Founded in 1931, Friends of the National Libraries saves our written and printed heritage through acquisition grants to national and regional archives, libraries and collections.
FNL has had just five Chairmen in this time: Sir Frederick Kenyon (to 1950), Lord Esher (to 1963), Lord Kenyon (to 1985), Lord Egremont (to 2018) and now Geordie Greig.
FNL's history is an illustrious one and its contribution to the UK’s national book, manuscript and archive collections is unrivalled.
Lord Egremont wrote in his Friends of the National Libraries: a short history:
Perhaps this country’s greatest contribution to western European civilisation is its literature. Rare books and manuscripts are the origin, the fount, of this. Estate and family papers provide records of our national past – of its turbulence and its continuity.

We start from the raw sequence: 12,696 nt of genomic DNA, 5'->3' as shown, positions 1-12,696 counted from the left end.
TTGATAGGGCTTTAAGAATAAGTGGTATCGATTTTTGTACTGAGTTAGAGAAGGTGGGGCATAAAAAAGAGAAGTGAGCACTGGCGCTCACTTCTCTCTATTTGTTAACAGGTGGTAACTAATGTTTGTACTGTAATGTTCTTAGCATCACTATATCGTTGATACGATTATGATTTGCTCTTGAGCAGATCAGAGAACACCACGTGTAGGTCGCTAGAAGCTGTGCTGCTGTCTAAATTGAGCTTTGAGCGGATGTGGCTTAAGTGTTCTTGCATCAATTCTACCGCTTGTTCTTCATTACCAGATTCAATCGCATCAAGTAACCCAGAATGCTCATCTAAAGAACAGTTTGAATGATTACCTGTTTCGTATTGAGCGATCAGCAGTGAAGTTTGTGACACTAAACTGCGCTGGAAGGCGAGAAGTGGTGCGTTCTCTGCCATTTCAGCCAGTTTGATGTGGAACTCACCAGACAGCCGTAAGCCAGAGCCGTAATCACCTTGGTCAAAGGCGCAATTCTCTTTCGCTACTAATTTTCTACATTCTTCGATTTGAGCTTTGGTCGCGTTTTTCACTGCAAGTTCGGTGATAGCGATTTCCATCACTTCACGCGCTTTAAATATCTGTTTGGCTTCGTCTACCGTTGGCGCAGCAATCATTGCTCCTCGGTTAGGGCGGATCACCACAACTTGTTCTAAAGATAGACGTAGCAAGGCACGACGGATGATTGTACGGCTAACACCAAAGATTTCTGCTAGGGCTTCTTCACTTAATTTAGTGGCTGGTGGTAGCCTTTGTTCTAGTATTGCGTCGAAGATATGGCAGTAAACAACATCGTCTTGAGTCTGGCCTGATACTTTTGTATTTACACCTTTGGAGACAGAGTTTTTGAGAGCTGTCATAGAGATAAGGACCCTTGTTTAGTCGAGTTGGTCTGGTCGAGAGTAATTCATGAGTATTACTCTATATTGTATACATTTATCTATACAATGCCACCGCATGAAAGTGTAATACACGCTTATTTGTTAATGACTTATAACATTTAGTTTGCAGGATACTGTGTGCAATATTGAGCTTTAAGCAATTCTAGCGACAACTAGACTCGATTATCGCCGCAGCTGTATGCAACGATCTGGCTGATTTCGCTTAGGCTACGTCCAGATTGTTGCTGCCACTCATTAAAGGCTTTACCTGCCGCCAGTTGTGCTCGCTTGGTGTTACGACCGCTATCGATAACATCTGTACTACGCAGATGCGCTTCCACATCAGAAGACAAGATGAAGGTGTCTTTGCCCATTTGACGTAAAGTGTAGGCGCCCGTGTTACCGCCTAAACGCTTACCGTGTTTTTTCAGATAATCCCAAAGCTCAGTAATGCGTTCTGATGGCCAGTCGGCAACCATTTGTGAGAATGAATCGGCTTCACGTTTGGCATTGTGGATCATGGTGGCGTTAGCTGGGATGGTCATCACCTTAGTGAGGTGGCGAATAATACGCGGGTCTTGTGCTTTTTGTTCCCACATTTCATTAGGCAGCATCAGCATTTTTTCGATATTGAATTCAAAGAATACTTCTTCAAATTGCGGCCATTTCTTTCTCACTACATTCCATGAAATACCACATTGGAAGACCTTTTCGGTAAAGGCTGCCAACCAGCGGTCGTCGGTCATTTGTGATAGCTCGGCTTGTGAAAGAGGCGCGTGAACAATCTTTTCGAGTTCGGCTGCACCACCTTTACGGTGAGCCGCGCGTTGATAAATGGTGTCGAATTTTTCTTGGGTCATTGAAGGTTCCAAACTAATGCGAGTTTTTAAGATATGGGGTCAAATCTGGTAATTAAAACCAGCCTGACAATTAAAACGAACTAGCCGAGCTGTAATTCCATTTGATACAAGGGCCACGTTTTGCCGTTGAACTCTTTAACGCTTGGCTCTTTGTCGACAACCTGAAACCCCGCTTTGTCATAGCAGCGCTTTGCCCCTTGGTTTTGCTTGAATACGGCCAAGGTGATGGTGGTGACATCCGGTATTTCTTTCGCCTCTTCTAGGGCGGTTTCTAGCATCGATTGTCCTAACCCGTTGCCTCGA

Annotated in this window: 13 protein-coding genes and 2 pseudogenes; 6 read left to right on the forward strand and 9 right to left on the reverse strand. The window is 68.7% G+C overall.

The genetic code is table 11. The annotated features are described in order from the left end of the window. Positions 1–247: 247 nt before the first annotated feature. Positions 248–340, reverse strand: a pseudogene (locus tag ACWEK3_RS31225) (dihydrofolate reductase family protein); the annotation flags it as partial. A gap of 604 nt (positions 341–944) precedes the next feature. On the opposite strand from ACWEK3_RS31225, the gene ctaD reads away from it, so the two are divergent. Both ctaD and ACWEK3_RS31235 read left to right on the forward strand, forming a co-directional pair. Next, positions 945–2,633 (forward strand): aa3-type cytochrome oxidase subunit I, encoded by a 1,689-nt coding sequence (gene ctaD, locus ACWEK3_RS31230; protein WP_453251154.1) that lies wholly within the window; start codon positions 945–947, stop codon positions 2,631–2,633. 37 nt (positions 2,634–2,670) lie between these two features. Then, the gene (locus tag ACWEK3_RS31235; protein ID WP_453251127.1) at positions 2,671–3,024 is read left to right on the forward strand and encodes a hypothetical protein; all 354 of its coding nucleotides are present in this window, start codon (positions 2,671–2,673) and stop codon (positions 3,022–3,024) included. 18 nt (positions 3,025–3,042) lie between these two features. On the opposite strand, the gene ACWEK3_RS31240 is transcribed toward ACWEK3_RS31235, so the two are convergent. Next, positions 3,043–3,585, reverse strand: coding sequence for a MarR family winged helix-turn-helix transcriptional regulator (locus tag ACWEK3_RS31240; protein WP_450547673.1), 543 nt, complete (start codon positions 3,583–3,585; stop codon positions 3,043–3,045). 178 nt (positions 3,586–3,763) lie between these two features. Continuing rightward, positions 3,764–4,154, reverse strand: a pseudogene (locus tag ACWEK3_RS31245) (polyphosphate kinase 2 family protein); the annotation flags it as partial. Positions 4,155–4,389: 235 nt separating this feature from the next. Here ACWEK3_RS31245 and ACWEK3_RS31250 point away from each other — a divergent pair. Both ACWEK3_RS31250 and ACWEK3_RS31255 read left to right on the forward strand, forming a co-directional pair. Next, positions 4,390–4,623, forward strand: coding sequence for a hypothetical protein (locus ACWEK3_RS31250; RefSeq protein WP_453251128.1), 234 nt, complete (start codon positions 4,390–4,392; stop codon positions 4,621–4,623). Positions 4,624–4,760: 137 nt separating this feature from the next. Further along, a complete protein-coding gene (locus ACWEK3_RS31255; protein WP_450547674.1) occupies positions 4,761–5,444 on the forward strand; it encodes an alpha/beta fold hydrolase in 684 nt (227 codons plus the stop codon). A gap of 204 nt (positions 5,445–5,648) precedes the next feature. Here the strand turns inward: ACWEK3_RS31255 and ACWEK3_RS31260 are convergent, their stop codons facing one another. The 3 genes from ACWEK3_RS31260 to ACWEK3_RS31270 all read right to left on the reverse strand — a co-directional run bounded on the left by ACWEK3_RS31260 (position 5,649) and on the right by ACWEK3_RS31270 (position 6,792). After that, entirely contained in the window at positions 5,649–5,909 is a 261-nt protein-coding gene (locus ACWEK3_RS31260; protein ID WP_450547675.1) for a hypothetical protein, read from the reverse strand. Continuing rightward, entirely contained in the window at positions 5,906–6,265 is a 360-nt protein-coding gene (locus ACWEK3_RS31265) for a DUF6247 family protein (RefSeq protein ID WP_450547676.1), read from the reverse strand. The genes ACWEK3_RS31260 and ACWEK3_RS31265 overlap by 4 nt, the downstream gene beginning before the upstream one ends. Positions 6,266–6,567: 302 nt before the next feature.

Prices of these have increased sharply so that institutions need help to buy them, particularly at this time of cuts. It is because of this that the Friends of the National Libraries exist. Now we seek more support and more members from among the many people who share our aim.
This, as Bernard Shaw understood all those years ago, is nothing less than to ensure the survival of civilisation.
You can also find most of FNL's Annual Reports online (the rest will follow soon!):